CAUTION: some ATMs are often not enabled for international withdrawals and therefore it will not be possible to withdraw with an Italian card. Each credit or prepaid card applies different fees for withdrawals abroad. Check the amount of these fees by contacting the bank or company that issued the card.


Overall it is a Safe country.
Nevertheless it is always advisable to apply the normal precautions to safeguard your safety. In some nightclubs in Roppongi, Tokyo, there have recently been cases of robbery against foreigners after they had assumed drinks allegedly altered with sleeping pills. As well as pay attention to pickpockets on public transport.

The major risks may instead derive from events related to natural disasters.
Due to its morphological and geological characteristics, Japan is in fact considered a country at risk as regards volcanic activity, seismic activity and typhoon risk which, from September to the end of November, hit the country with a certain frequency and can be of medium or strong intensity.
The advice is to keep up to date with the local media and on the official website of the Farnesina.
The app (in English) for smartphones is very useful, containing advice and information in the event of natural disasters and allowing you to receive "early warnings" on emergencies and tsunamis.

Useful advice and rules of conduct

  1. L'bow it is the way used to greet and thank. Depth and duration of the bow are proportional to the social status of the person in front of you.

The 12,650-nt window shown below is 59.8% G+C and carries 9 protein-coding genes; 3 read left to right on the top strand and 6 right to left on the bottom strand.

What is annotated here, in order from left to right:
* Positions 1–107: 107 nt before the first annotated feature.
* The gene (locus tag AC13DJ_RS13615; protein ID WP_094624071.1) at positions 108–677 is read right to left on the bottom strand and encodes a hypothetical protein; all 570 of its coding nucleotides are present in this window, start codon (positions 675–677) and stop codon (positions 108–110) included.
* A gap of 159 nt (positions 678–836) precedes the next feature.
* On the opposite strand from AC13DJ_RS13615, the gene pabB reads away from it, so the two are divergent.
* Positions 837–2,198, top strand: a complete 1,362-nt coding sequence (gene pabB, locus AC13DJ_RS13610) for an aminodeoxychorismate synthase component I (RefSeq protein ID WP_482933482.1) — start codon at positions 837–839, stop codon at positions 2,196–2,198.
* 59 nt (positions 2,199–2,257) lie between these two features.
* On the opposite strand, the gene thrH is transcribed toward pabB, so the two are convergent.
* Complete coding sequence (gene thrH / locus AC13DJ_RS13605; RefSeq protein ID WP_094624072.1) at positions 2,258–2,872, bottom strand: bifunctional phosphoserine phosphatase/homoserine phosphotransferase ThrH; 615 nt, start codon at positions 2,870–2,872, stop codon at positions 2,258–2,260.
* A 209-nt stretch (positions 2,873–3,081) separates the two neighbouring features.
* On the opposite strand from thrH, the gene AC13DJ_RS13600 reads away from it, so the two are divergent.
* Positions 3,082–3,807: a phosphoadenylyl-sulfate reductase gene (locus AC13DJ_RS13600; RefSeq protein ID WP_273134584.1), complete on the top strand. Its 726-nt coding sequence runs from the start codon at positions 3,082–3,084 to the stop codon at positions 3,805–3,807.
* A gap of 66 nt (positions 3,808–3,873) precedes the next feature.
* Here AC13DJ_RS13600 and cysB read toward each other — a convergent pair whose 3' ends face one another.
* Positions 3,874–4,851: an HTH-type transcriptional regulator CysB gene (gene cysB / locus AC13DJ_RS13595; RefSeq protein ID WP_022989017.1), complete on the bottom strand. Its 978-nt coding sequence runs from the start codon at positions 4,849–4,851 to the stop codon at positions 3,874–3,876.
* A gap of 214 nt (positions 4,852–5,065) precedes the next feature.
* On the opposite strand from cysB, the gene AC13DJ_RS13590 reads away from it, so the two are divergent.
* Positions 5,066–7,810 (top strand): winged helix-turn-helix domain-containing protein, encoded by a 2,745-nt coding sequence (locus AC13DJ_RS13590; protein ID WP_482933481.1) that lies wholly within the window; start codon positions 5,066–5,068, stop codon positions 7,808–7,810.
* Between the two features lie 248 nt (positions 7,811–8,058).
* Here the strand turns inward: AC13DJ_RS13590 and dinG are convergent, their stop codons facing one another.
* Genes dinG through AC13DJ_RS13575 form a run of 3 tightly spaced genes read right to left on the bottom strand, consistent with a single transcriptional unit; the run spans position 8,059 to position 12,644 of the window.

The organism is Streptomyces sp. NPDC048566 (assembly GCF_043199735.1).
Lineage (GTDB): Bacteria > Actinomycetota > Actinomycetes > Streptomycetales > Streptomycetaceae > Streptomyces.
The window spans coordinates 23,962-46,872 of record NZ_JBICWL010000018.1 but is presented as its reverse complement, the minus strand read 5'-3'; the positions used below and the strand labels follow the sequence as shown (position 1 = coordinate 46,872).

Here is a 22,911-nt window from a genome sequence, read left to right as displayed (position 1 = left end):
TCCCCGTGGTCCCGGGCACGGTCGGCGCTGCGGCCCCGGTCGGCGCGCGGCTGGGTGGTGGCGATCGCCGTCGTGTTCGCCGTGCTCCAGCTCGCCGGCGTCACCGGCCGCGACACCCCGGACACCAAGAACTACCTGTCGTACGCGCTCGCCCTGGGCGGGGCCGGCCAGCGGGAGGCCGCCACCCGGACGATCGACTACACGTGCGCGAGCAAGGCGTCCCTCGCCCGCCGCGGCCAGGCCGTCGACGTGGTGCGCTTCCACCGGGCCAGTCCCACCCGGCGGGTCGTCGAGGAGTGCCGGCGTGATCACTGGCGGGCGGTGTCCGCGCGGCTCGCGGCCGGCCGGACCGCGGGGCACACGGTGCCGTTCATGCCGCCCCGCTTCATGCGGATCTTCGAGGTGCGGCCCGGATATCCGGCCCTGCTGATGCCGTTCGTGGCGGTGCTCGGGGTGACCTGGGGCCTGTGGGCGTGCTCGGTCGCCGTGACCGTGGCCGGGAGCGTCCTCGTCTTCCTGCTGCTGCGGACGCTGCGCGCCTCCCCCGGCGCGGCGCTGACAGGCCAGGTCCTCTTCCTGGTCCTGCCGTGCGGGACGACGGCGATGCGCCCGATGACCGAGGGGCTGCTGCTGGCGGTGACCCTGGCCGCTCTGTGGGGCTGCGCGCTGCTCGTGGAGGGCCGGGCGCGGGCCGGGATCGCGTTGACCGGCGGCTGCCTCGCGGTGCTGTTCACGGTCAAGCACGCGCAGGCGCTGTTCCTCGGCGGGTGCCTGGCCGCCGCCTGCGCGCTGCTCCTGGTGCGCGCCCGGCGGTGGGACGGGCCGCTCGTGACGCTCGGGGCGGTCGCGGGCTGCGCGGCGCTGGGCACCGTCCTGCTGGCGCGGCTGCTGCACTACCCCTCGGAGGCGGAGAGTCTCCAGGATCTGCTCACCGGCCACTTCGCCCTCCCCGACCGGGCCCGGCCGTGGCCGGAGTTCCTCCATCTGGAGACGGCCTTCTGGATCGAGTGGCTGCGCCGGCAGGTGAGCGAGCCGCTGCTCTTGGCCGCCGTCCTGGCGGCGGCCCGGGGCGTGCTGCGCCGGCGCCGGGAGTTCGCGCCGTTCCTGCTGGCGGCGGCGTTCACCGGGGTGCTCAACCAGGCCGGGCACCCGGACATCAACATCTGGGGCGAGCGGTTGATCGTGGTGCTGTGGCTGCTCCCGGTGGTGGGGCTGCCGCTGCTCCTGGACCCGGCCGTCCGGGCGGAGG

2. Do not display the tattoos in public; avoid public baths (onsen) or cover them with plasters. In Japan, tattoos are in fact associated with the "yakuza", the Japanese mafia.
  3. Don't blow your nose in public as it is considered extremely crude. Locals tend to hold back until they find themselves alone.
  4. Never eat and drink while walking. If you can't do without it, stop in a secluded corner and have your snack or drink; once you have finished your snack, resume the march.
  5. Strictly respect the lines to get on and also to get off public transport.
  6. Avoid getting dirty. Cleanliness is an essential element of every citizen's conduct. There are no garbage bins around. The rubbish produced is kept and thrown away once you return to your accommodation.
  7. Smoking only in designated areas. This is also true in open spaces.
  8. On means of transport or in public places avoid carrying bulky backpacks on your shoulders.
  9. No talking on the phone or listen to music without headphones on transport. It is highly recommended to turn off the ringer.